What changes in France on Tuesday as lockdown is eased

What changes in France on Tuesday as lockdown is eased
The rules change in France on Tuesday, meaning inter-regional travel is now allowed. Photo: AFP
There are big changes in France on December 15th as lockdown is eased - but plenty of restrictions remain in place. Here's what is possible from Tuesday.

The plan announced by French Prime Minister Jean Castex last week is a slightly tweaked version of the original plan, reflecting the fact that case numbers in France remain higher than the government had hoped.

So although some restrictions have been scrapped, others remain in place and some new ones have been added.

Here's what changes:

No more attestations

This is the big one. Previously, every trip outside the home required both an essential reason and an attestation permission form, but from Tuesday this restriction is lifted and people are allowed out for any reason, for as long as they like. Filling out the form before leaving home is no longer necessary.

Socialising

Trips out to visit friends and family have not been counted as 'essential' reasons during lockdown, but from Tuesday this is again possible, although the government is advising people to keep gatherings to a minimum. Six adults is the recommended maximum for gatherings, although this is a recommendation and not a rule.

Travelling

Both international travel and travel to different regions of France are again possible for non-essential reasons, so tourists and second home owners can again visit France, and people can travel to see relatives and friends in other parts of the country or other countries.

There are no restrictions on entering France if you are coming from within the EU, the Schengen zone or (until January 1st) the UK, but plenty of countries have restrictions in place for people arriving from France – full details HERE.

READ ALSO Who will be able to travel to France over Christmas?

Sport for children

Under 18s will can again take part in sports in indoor areas, although sports centres and gyms for adults will remain closed until January.

Nursing home visits

Visits to the country's Ehpad nursing homes will again be possible, albeit with a strict health and testing protocol in place.

But as some restrictions lift, a new one is added.

Curfew

The curfew covers the whole of mainland France and runs from 8pm and 6am and everyone must stay at home between these hours.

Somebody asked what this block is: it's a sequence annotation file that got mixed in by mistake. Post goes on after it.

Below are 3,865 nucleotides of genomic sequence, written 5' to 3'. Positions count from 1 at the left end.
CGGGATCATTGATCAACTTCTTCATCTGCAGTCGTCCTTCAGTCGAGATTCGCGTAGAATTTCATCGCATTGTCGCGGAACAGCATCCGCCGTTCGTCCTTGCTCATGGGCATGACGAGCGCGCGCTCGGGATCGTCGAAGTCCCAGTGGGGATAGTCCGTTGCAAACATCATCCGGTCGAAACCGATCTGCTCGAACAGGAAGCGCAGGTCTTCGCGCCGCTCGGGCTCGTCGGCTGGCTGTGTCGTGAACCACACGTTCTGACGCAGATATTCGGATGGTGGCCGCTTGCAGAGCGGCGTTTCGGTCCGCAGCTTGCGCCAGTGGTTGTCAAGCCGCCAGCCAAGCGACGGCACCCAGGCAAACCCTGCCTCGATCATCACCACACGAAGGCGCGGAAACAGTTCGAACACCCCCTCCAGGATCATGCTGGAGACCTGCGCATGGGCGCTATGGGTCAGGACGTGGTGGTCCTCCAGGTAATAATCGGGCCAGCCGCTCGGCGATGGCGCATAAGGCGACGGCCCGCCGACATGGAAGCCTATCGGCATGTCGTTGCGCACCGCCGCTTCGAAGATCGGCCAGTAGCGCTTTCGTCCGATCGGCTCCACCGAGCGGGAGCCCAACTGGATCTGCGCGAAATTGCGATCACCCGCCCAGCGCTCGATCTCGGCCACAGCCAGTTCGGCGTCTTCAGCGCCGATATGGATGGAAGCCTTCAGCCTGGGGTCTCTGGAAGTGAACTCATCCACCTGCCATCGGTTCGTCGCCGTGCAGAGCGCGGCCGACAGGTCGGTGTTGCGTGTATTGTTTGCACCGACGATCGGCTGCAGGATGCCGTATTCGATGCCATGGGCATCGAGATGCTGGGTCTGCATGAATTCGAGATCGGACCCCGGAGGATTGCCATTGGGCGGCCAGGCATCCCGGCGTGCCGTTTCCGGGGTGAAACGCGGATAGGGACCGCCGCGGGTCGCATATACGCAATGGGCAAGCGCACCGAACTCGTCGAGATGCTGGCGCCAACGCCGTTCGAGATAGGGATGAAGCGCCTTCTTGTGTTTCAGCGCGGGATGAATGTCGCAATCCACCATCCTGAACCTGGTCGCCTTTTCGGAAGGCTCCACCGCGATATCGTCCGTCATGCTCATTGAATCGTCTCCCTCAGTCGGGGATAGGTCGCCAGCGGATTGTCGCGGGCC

There are only a few reasons to be out during curfew, and these are stricter than the rules for leaving home during lockdown. Shopping and exercise are not accepted reasons for being out (although dog owners can still take their pet out for a late-night walk and comfort break).

People who are travelling to France and arrive at or after 8pm are allowed to travel onwards to their final destination, but should keep tickets handy in case of a police check.

Everyone who is out during curfew hours needs an attestation, this is not the same form as the one required during lockdown, but a new form which is available HERE from December 15th. It is also available via the TousAntiCovid app.

The curfew will be lifted on December 24th, but not on December 31st.

READ ALSO This is how France's nationwide curfew will operate

There are also some rules that remain in place

Cinemas/theatres/museums

Cultural centres had been due to reopen on December 15th, but this has now been delayed in light of the health situation. These will now stay closed until at least January 7th.

Bars/restaurants/cafés

There was never any intention to reopen these in time for Christmas and they stay closed until at least January 20th.

Ski resorts

Ski resorts also stay closed until January. Although it will be possible to travel to resorts in the Alps or Pyrenees, ski lifts and other infrastructure will remain closed, largely ruling out skiiing holidays.

Masks

The mask rules remain the same – masks are compulsory in all indoor public spaces in France, while many areas also have local rules in place mandating masks in the street and other outdoor public places as well – these include all of the big cities and around 400 smaller towns and communes.

READ ALSO Nine graphs to understand the Covid-19 situation in France

The standard health recommendations remain in place, physical distancing, hand-washing and avoiding kissing or handshakes, particularly with people in high-risk groups such as the elderly.

Anyone caught breaking the rules still in place faces a €135 fine.

 

 


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